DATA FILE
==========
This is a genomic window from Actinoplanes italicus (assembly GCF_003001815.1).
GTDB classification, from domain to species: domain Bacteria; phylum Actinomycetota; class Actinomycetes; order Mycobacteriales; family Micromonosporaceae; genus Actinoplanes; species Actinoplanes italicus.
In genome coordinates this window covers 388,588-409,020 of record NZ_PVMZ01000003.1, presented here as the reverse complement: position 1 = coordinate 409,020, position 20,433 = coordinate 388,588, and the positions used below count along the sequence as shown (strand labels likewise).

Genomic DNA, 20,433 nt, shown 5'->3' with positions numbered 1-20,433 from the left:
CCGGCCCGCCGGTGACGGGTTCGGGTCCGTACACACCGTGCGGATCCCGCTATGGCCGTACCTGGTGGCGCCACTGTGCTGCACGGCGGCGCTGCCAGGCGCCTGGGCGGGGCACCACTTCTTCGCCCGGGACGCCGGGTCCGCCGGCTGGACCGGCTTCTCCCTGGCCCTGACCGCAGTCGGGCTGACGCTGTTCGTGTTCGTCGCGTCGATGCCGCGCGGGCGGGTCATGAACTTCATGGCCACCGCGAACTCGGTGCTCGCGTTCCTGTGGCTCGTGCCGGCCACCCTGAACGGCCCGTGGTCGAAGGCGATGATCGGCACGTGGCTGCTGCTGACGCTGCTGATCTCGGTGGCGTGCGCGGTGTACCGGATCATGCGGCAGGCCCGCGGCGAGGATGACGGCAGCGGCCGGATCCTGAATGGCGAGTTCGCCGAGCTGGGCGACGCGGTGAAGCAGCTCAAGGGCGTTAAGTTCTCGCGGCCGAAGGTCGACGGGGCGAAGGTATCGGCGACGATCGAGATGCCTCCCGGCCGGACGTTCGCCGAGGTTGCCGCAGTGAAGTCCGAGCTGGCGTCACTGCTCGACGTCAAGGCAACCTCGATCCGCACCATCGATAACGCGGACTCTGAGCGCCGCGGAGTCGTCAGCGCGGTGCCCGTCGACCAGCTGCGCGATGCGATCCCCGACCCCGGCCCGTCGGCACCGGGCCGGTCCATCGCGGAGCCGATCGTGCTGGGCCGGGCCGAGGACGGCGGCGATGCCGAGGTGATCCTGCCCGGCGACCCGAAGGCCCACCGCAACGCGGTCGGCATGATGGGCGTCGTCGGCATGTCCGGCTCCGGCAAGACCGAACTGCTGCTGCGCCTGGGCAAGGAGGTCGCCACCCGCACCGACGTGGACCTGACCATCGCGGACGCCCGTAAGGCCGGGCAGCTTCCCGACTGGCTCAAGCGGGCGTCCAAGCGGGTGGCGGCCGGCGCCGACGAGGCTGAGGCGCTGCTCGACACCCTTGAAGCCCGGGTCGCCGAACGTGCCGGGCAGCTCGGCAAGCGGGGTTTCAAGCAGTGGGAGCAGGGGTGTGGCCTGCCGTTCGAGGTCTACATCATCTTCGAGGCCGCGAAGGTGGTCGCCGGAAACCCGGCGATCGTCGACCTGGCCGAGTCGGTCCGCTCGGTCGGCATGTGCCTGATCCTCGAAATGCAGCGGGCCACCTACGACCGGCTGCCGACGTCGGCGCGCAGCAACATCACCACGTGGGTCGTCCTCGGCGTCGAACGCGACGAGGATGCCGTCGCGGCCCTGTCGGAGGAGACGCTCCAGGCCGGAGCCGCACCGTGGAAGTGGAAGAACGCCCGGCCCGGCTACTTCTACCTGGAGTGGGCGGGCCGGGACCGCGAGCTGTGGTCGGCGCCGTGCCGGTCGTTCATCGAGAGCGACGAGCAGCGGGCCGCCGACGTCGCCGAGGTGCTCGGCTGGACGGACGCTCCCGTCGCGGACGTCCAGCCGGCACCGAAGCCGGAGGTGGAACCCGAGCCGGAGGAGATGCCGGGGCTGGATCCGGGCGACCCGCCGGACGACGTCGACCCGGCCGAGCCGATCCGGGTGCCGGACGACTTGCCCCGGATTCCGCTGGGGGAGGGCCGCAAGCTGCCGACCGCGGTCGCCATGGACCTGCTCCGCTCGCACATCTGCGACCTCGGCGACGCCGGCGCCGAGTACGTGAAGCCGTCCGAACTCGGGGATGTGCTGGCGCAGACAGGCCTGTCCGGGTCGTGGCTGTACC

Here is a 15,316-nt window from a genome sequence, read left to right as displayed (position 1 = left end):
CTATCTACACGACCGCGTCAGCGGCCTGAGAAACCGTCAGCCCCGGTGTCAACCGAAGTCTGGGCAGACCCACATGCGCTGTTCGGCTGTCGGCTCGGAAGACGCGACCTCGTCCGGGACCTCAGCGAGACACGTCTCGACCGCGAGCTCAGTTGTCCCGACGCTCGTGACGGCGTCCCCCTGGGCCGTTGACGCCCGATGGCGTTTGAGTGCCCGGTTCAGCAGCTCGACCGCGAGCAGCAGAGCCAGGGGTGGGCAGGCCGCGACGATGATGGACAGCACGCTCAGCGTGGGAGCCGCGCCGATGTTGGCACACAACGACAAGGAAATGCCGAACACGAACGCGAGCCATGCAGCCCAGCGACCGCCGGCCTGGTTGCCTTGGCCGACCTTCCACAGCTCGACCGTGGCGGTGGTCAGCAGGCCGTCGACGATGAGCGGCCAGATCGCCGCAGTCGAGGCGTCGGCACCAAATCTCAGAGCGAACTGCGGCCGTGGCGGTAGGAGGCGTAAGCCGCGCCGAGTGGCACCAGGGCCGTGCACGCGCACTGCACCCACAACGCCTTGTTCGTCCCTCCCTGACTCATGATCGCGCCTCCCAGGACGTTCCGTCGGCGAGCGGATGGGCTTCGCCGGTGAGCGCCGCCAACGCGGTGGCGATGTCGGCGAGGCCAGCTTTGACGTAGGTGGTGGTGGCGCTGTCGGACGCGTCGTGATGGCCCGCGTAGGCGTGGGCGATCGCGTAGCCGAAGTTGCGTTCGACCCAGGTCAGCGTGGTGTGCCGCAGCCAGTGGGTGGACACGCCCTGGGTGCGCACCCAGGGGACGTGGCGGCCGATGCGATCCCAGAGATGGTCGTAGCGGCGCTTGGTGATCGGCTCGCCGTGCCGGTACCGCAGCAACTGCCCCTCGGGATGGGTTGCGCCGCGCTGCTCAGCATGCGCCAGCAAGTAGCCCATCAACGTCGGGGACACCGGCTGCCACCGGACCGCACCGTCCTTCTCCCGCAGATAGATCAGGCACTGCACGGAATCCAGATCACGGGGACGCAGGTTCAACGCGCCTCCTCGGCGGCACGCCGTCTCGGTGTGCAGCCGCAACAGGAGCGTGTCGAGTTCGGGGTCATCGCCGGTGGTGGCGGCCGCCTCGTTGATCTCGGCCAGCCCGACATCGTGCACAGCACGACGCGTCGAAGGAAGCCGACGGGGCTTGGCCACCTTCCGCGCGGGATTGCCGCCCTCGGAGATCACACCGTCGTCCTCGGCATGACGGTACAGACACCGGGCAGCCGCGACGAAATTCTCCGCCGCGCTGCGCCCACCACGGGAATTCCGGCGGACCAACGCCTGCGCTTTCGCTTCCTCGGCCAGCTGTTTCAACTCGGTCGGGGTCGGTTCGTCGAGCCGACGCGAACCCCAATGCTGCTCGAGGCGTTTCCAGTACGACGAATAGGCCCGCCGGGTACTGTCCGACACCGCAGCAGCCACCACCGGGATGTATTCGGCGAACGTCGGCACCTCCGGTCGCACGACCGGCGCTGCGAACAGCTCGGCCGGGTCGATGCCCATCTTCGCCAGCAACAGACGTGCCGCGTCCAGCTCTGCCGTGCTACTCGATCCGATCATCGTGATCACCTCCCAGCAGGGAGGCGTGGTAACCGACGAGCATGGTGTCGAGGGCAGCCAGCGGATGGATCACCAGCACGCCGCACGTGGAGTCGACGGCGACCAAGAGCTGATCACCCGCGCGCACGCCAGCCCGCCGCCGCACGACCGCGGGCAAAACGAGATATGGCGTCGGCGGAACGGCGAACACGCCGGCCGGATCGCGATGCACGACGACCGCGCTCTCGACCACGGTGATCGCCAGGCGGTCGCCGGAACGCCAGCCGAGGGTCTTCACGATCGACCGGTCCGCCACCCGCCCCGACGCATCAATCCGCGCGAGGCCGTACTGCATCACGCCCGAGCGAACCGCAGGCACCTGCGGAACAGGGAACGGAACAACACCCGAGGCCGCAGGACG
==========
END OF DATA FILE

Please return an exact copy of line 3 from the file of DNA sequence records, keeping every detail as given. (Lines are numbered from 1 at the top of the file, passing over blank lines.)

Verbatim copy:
In genome coordinates this window covers 388,588-409,020 of record NZ_PVMZ01000003.1, presented here as the reverse complement: position 1 = coordinate 409,020, position 20,433 = coordinate 388,588, and the positions used below count along the sequence as shown (strand labels likewise).